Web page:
Advocate Sends Mixed Signals on Proposed Age Restrictions

AP Photo/Jae C. Hong

The idea of issues more age restrictions on gun purchases is always going to be a problem for me. The reason it’s an issue is that we treat 18-year-olds as adults in every other avenue of life, but the idea that we should shut them out of this one right because they’re too young makes them second-class citizens.


What’s more, the vast majority of people between the ages of 18 and 21 that represent a problem aren’t exactly going into their local gun store to get firearms in the first place.

Regardless, a number of states have either restricted them from getting guns or are considering it.

One such state is New Mexico. Considering what we’ve seen out of the state lately, that was never a surprise.

What is a surprise, however, is the very mixed signals I saw when I read this story.

Gun control legislation is making headway in the 2024 New Mexico legislative session.

On Wednesday, the New Mexico Senate passed a bill to ban guns near polling places and drop boxes. Another bill already passed by a House legislative committee would raise the legal age to possess automatic firearms from 18 to 21.

Marshall Martinez, executive director of Equality New Mexico, said many in the LGBTQ community support a higher gun purchase age, but do not want it tied to more incarceration.

“We think that it’s a good idea to say, ‘No, you can wait until you’re 21 to get a gun.’ But we don’t necessarily want a situation where a young person who ends up with access to a weapon is automatically put in jail,” Martinez explained.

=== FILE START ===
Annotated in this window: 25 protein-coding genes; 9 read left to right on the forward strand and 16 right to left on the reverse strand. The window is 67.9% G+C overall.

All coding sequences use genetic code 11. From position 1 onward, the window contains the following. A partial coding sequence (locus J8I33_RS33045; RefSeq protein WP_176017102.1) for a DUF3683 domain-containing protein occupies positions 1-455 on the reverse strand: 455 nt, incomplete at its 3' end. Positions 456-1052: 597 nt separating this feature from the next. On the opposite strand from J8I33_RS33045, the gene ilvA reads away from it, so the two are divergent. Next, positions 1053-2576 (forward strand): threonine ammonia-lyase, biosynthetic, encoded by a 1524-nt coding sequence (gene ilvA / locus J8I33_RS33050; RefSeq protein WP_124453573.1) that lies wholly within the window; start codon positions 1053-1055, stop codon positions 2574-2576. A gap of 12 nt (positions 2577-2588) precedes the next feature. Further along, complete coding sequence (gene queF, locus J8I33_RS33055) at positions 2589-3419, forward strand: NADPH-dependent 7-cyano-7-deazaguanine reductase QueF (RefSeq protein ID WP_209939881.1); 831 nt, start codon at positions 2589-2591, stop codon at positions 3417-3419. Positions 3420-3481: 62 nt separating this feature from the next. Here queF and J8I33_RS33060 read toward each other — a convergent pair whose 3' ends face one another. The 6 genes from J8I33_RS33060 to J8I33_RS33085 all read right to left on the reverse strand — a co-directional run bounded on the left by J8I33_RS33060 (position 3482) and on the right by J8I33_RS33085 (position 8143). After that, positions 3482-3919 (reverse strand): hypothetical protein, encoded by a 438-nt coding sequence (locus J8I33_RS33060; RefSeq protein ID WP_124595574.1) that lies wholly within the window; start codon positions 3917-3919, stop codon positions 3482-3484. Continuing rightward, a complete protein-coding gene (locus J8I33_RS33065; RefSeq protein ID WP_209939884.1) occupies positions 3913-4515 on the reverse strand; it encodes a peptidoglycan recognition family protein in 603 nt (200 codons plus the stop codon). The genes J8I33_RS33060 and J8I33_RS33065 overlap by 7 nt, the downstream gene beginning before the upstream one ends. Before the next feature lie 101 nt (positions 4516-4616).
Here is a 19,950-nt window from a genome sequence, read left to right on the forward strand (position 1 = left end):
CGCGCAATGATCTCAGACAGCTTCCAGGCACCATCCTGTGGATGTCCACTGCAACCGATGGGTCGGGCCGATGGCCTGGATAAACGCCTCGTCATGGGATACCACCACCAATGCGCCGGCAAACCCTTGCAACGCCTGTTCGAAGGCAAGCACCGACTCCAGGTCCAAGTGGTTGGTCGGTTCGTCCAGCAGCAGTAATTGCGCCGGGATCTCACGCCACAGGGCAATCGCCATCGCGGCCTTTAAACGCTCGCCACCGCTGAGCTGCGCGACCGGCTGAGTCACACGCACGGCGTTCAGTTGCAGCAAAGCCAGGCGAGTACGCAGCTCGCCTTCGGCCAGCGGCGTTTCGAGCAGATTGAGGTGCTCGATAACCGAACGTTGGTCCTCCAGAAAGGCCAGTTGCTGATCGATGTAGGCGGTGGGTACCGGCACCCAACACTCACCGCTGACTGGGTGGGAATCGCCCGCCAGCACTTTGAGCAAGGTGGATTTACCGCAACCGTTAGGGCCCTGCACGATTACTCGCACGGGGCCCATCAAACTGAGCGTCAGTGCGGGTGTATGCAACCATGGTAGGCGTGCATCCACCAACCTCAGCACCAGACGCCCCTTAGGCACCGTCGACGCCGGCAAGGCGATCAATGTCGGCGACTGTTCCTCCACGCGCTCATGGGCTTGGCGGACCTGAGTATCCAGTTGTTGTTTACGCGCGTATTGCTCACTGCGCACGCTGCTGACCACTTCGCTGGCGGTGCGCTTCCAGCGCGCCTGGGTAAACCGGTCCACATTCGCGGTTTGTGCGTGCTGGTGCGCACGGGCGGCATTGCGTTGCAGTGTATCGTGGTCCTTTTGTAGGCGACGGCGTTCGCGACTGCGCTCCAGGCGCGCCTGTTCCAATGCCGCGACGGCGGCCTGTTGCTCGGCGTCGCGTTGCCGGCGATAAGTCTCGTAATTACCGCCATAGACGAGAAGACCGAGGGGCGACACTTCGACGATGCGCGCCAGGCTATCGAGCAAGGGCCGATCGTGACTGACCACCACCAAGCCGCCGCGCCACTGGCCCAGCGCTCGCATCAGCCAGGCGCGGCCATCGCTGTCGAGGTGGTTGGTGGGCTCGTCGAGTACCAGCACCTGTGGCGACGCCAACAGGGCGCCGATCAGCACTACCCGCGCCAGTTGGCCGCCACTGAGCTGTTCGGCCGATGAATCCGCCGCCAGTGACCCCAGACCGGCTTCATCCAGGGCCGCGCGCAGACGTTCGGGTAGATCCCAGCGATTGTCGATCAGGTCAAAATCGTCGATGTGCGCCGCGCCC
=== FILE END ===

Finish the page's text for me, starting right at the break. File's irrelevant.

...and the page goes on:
If you don’t want the law to lead to increased incarceration, then you clearly don’t see it as very much of an issue.

For the sake of argument, let’s pretend I somehow found a way to agree that age restrictions were a good thing.

If that were the case, then I’d want that ban to have some kind of teeth. I’d want there to be some kind of punishment that, while not necessary deterring people, would at least remove those menaces to society that ignore the law from society as a whole.

But Martinez doesn’t. He says he doesn’t want people being locked up for breaking this particular law.

If we preclude incarceration as a punishment, then, what we’re left with is a fine for someone under the age of 21 found to have a firearm.

A fine just means legal for a price.

So age restrictions would really just apply to those who can’t afford to risk the fine. That means the wealthier people in the state could easily ignore these same age restrictions where poorer New Mexicans would be screwed.

If it’s so necessary to limit who can own a firearm by age, then age restrictions need to have some degree of penalty that isn’t so easily shrugged off.


But this isn’t just something we see with age restrictions. Gun control advocates often send mixed signals on guns. They don’t want people being locked up for breaking the law, they just want to keep the law-abiding from doing a thing. It’s like they don’t even hear themselves.

Especially since the law-abiding aren’t the problem in the first place.

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